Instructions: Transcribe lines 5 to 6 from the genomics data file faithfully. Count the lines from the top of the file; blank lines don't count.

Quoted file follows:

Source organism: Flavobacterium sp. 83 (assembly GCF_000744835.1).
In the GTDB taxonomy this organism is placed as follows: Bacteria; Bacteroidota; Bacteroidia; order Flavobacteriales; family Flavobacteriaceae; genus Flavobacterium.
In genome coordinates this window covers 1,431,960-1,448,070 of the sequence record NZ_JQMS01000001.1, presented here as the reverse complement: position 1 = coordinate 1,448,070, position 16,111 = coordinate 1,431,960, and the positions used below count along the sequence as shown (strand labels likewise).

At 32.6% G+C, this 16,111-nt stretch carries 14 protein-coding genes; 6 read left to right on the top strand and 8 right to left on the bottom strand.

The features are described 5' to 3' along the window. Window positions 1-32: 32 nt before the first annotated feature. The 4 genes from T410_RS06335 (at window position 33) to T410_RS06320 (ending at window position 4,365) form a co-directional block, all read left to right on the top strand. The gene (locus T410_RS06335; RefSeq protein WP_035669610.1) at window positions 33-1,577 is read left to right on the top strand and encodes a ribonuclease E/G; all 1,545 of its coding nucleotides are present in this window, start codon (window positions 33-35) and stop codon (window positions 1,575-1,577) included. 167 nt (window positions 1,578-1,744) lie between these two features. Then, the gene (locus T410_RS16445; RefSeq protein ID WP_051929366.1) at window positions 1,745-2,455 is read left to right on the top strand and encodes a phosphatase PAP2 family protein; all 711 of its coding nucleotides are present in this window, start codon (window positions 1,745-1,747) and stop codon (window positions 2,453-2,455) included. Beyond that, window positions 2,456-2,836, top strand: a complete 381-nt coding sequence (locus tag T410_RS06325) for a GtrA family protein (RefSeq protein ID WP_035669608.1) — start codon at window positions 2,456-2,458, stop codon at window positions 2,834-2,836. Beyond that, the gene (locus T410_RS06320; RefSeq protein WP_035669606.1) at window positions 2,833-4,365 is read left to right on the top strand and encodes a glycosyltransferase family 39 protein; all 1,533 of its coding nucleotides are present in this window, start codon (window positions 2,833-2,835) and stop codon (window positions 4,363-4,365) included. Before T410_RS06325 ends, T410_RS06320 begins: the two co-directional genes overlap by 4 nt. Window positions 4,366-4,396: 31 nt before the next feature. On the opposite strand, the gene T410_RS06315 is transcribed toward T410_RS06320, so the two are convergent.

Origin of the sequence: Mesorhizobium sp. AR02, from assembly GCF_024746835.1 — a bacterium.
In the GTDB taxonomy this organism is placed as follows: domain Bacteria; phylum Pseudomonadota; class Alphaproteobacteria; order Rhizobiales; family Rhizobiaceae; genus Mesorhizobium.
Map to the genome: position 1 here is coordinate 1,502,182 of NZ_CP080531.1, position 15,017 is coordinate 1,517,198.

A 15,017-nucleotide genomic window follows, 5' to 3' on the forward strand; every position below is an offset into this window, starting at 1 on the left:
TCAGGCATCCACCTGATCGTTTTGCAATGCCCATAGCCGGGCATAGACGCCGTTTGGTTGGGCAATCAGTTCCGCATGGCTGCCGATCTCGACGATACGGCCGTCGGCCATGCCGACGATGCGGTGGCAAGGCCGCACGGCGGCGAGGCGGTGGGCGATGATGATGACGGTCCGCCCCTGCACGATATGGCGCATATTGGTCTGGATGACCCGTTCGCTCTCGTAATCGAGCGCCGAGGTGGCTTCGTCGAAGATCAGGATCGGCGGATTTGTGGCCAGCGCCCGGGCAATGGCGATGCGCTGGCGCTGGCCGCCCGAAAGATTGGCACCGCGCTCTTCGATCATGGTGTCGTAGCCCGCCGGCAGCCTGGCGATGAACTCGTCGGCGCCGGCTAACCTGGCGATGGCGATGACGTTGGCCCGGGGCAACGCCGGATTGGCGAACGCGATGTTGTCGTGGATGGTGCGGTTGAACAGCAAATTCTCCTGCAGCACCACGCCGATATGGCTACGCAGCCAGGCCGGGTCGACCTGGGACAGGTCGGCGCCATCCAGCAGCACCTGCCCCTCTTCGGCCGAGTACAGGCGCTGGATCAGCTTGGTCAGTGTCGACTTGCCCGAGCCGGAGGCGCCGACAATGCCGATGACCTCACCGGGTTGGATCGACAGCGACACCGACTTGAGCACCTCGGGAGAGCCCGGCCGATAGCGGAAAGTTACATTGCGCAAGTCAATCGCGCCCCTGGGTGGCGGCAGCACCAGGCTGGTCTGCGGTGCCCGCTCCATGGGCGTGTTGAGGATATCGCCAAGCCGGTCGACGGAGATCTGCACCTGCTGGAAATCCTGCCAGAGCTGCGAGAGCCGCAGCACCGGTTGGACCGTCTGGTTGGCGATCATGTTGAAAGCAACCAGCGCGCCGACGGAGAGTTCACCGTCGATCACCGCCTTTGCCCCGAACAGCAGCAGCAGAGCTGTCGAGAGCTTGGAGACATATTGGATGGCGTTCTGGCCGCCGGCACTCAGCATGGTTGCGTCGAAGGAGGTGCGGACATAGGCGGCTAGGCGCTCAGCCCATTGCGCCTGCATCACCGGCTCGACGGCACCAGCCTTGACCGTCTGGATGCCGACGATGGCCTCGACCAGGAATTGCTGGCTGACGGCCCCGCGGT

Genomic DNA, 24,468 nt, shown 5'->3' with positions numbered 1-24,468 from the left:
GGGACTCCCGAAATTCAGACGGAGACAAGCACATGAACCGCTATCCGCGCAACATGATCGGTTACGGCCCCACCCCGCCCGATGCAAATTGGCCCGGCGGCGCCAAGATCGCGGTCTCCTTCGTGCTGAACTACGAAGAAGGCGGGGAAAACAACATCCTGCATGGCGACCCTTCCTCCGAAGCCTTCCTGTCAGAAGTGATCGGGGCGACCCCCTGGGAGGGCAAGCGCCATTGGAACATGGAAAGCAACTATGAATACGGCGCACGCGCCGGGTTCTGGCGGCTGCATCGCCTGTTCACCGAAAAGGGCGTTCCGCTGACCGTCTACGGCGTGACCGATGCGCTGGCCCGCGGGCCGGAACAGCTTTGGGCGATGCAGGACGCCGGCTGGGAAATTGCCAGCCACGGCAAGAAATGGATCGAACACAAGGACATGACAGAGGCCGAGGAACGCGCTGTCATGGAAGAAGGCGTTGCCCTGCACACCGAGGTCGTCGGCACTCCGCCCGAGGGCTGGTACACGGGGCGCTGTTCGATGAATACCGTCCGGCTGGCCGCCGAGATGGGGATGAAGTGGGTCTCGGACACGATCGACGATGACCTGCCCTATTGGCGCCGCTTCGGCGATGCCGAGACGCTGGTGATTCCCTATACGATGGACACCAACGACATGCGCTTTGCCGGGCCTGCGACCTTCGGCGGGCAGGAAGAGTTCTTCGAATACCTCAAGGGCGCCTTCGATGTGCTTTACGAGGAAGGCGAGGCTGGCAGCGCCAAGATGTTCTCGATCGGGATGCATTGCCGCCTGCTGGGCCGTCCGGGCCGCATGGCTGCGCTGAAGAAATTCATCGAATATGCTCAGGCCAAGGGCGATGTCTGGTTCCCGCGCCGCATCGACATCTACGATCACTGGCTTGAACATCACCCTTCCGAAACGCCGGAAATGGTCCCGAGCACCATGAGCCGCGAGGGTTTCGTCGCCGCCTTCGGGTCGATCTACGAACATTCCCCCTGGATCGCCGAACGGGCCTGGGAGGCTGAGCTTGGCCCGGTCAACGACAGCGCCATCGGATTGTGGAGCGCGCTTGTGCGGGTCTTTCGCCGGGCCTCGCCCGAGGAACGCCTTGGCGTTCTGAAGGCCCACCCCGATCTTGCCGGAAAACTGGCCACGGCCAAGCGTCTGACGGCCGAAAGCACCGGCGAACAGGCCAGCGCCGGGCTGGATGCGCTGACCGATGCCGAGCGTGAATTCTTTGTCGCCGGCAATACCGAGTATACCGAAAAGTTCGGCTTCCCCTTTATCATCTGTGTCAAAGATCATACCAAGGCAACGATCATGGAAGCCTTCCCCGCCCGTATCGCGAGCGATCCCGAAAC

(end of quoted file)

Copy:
The features are described 5' to 3' along the window. Window positions 1-32: 32 nt before the first annotated feature. The 4 genes from T410_RS06335 (at window position 33) to T410_RS06320 (ending at window position 4,365) form a co-directional block, all read left to right on the top strand. The gene (locus T410_RS06335; RefSeq protein WP_035669610.1) at window positions 33-1,577 is read left to right on the top strand and encodes a ribonuclease E/G; all 1,545 of its coding nucleotides are present in this window, start codon (window positions 33-35) and stop codon (window positions 1,575-1,577) included. 167 nt (window positions 1,578-1,744) lie between these two features. Then, the gene (locus T410_RS16445; RefSeq protein ID WP_051929366.1) at window positions 1,745-2,455 is read left to right on the top strand and encodes a phosphatase PAP2 family protein; all 711 of its coding nucleotides are present in this window, start codon (window positions 1,745-1,747) and stop codon (window positions 2,453-2,455) included. Beyond that, window positions 2,456-2,836, top strand: a complete 381-nt coding sequence (locus tag T410_RS06325) for a GtrA family protein (RefSeq protein ID WP_035669608.1) — start codon at window positions 2,456-2,458, stop codon at window positions 2,834-2,836. Beyond that, the gene (locus T410_RS06320; RefSeq protein WP_035669606.1) at window positions 2,833-4,365 is read left to right on the top strand and encodes a glycosyltransferase family 39 protein; all 1,533 of its coding nucleotides are present in this window, start codon (window positions 2,833-2,835) and stop codon (window positions 4,363-4,365) included. Before T410_RS06325 ends, T410_RS06320 begins: the two co-directional genes overlap by 4 nt. Window positions 4,366-4,396: 31 nt before the next feature. On the opposite strand, the gene T410_RS06315 is transcribed toward T410_RS06320, so the two are convergent.

Origin of the sequence: Mesorhizobium sp. AR02, from assembly GCF_024746835.1 — a bacterium.